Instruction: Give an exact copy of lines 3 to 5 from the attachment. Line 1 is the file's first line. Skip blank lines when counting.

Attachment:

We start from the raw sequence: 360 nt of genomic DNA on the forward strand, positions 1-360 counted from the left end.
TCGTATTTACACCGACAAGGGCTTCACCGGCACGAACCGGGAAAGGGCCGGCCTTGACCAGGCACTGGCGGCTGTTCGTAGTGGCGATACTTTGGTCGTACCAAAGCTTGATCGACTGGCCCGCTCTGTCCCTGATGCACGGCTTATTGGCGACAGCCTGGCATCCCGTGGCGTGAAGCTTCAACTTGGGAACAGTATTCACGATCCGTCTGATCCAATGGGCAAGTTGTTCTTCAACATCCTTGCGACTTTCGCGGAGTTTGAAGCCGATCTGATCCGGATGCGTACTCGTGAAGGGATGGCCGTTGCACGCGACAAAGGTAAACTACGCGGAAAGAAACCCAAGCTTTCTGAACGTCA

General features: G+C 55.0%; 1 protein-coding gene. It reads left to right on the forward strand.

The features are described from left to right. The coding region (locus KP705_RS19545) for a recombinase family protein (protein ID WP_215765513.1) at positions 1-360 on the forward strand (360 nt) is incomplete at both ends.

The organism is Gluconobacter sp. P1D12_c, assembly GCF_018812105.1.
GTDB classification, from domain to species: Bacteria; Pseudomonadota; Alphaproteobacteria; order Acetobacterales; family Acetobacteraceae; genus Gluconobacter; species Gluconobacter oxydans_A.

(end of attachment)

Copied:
General features: G+C 55.0%; 1 protein-coding gene. It reads left to right on the forward strand.

The features are described from left to right. The coding region (locus KP705_RS19545) for a recombinase family protein (protein ID WP_215765513.1) at positions 1-360 on the forward strand (360 nt) is incomplete at both ends.

The organism is Gluconobacter sp. P1D12_c, assembly GCF_018812105.1.